If a tight timeline is the only thing keeping you from participating in research, request the lead analyst for an extension. More often than not, the analyst will accommodate your request and give you a few more days to complete the RFI––your participation is important to their work!

3. Request the Lead Analyst to Run You Through the RFI Structure
A kick-off call with the lead analyst to go through the RFI is an absolute must, and there are four reasons why you should schedule one:

First––an RFI typically follows the analyst firm’s proprietary template and methodology, which may be difficult to navigate without the lead analyst’s guidance. The analyst can explain the RFI’s structure and essential methodology to you. The discussion may be shorter in the case of repetitive RFIs, focusing primarily on the key changes from the previous round.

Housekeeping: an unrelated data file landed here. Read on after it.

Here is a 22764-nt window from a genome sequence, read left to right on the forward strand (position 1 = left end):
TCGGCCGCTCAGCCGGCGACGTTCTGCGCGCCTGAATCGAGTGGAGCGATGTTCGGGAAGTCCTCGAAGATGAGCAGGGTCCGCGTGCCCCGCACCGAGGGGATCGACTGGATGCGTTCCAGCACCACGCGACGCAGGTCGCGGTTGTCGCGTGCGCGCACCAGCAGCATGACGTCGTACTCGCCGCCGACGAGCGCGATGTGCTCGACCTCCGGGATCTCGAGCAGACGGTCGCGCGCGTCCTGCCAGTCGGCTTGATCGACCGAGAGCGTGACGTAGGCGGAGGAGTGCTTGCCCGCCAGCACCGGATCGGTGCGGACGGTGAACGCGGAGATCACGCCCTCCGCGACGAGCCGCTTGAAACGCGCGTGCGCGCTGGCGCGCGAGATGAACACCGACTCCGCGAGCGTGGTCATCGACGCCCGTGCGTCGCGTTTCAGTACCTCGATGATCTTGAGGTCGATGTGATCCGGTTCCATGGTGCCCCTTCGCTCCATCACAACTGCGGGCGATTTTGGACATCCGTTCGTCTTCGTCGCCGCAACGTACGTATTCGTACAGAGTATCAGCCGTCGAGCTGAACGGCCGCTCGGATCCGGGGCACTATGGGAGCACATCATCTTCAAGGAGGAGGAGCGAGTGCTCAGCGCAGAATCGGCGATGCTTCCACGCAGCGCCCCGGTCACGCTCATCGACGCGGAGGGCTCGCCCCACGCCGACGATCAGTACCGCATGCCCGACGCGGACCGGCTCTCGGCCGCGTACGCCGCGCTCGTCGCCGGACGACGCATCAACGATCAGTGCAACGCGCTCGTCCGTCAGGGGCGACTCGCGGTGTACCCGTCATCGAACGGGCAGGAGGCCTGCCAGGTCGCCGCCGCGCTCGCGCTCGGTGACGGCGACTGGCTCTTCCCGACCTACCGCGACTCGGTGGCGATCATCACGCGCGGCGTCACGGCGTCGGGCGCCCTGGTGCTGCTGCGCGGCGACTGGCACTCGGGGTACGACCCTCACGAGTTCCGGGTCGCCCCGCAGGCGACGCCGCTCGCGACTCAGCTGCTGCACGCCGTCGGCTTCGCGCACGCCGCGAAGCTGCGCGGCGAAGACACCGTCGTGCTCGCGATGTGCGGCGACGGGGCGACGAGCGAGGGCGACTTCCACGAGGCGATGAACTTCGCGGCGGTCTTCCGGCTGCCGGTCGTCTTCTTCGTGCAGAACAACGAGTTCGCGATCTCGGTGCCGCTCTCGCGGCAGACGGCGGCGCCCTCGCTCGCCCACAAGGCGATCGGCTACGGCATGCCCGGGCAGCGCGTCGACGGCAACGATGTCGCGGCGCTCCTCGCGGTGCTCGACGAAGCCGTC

Second––it gives you an opportunity to clarify the context of any ambiguous questions, and be on the same page as the lead analyst.

Third––it also gives you a unique opportunity to suggest changes to the research methodology, based on your direct experience and observation of market dynamics. Analysts find such feedback quite useful, especially when they are launching new research programs.

Fourth––you can ask the lead analyst to point out the critical, ‘must-answer’ questions. Not all questions in an RFI carry equal weight in the final analysis. Some are meant to aid an analyst’s ‘supplementary’ understanding of your business, and not included in the final research document. You may want to follow the 80-20 principle and prioritise the core questions, however, make sure that you do not cut corners in providing the requested information. In fact, it helps your organisation to share more information than is asked for (see Point 8 below).